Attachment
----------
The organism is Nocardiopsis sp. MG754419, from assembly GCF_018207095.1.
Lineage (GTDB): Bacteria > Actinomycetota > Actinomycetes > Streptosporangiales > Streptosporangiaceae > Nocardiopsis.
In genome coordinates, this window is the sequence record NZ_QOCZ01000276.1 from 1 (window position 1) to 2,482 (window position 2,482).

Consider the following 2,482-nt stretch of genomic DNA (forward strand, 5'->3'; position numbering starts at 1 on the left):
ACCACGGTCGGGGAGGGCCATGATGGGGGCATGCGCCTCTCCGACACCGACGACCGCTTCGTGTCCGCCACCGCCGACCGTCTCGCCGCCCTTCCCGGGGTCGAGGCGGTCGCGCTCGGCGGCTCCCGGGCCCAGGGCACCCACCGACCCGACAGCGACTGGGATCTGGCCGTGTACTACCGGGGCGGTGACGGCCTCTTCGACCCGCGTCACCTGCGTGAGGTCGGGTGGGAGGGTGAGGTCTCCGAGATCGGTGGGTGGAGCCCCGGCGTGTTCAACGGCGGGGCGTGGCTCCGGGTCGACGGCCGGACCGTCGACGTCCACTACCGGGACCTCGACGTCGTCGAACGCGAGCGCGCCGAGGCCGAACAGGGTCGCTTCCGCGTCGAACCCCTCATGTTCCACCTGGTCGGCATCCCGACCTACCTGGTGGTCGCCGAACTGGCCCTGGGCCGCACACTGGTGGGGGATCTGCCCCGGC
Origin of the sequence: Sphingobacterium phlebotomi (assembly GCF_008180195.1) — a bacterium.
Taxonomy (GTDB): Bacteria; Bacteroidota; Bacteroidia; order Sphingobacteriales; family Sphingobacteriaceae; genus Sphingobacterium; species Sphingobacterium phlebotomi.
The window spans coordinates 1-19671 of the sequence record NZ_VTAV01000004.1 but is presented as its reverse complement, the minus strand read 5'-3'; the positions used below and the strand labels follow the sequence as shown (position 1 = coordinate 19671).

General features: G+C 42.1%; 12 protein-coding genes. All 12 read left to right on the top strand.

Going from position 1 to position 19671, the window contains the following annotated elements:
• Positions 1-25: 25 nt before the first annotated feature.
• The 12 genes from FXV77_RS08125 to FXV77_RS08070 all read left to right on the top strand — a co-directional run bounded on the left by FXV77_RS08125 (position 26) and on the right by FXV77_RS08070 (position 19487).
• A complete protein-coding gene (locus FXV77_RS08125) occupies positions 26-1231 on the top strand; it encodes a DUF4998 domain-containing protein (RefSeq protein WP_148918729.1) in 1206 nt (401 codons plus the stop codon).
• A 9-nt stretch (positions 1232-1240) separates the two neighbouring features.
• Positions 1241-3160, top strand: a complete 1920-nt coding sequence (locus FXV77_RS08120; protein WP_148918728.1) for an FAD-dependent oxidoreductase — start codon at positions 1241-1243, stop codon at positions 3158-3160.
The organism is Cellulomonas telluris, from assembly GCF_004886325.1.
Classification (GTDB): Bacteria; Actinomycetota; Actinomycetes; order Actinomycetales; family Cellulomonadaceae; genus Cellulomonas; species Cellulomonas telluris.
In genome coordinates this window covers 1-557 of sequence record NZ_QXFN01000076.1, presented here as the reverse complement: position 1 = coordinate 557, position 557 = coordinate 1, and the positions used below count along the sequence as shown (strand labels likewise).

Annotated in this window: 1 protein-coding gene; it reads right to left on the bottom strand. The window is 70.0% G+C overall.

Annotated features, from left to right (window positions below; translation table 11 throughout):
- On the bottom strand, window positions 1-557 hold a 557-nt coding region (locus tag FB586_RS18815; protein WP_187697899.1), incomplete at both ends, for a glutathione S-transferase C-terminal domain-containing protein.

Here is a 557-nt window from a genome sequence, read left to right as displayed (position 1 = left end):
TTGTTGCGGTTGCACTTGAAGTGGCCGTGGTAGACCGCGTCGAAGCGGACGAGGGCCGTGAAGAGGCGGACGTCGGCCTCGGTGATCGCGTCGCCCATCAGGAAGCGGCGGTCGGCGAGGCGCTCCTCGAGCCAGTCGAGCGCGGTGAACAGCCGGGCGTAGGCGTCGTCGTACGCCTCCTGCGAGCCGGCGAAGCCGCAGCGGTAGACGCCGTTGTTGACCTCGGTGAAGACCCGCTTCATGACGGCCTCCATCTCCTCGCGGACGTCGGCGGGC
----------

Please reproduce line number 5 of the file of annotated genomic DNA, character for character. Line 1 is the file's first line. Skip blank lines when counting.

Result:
ACCACGGTCGGGGAGGGCCATGATGGGGGCATGCGCCTCTCCGACACCGACGACCGCTTCGTGTCCGCCACCGCCGACCGTCTCGCCGCCCTTCCCGGGGTCGAGGCGGTCGCGCTCGGCGGCTCCCGGGCCCAGGGCACCCACCGACCCGACAGCGACTGGGATCTGGCCGTGTACTACCGGGGCGGTGACGGCCTCTTCGACCCGCGTCACCTGCGTGAGGTCGGGTGGGAGGGTGAGGTCTCCGAGATCGGTGGGTGGAGCCCCGGCGTGTTCAACGGCGGGGCGTGGCTCCGGGTCGACGGCCGGACCGTCGACGTCCACTACCGGGACCTCGACGTCGTCGAACGCGAGCGCGCCGAGGCCGAACAGGGTCGCTTCCGCGTCGAACCCCTCATGTTCCACCTGGTCGGCATCCCGACCTACCTGGTGGTCGCCGAACTGGCCCTGGGCCGCACACTGGTGGGGGATCTGCCCCGGC